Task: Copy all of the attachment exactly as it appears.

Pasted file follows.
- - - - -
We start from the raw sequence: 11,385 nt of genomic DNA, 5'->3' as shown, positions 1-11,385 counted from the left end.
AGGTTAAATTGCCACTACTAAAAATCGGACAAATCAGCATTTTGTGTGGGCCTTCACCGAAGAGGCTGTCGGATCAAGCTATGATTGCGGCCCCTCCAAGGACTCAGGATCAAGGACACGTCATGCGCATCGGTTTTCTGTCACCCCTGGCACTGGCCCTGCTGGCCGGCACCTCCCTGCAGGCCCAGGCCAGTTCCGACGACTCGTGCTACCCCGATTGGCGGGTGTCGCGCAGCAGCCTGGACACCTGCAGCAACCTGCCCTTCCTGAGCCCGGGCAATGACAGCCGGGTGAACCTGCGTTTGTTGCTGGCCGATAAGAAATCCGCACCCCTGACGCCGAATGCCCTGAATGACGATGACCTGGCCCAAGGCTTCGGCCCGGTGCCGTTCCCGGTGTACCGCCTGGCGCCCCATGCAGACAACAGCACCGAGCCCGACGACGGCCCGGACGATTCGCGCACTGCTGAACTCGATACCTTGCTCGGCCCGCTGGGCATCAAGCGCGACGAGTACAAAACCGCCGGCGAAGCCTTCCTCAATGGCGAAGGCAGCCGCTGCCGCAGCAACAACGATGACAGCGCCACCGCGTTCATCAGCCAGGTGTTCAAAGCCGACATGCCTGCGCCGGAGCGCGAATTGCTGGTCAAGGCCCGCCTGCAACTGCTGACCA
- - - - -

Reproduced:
We start from the raw sequence: 11,385 nt of genomic DNA, 5'->3' as shown, positions 1-11,385 counted from the left end.
AGGTTAAATTGCCACTACTAAAAATCGGACAAATCAGCATTTTGTGTGGGCCTTCACCGAAGAGGCTGTCGGATCAAGCTATGATTGCGGCCCCTCCAAGGACTCAGGATCAAGGACACGTCATGCGCATCGGTTTTCTGTCACCCCTGGCACTGGCCCTGCTGGCCGGCACCTCCCTGCAGGCCCAGGCCAGTTCCGACGACTCGTGCTACCCCGATTGGCGGGTGTCGCGCAGCAGCCTGGACACCTGCAGCAACCTGCCCTTCCTGAGCCCGGGCAATGACAGCCGGGTGAACCTGCGTTTGTTGCTGGCCGATAAGAAATCCGCACCCCTGACGCCGAATGCCCTGAATGACGATGACCTGGCCCAAGGCTTCGGCCCGGTGCCGTTCCCGGTGTACCGCCTGGCGCCCCATGCAGACAACAGCACCGAGCCCGACGACGGCCCGGACGATTCGCGCACTGCTGAACTCGATACCTTGCTCGGCCCGCTGGGCATCAAGCGCGACGAGTACAAAACCGCCGGCGAAGCCTTCCTCAATGGCGAAGGCAGCCGCTGCCGCAGCAACAACGATGACAGCGCCACCGCGTTCATCAGCCAGGTGTTCAAAGCCGACATGCCTGCGCCGGAGCGCGAATTGCTGGTCAAGGCCCGCCTGCAACTGCTGACCA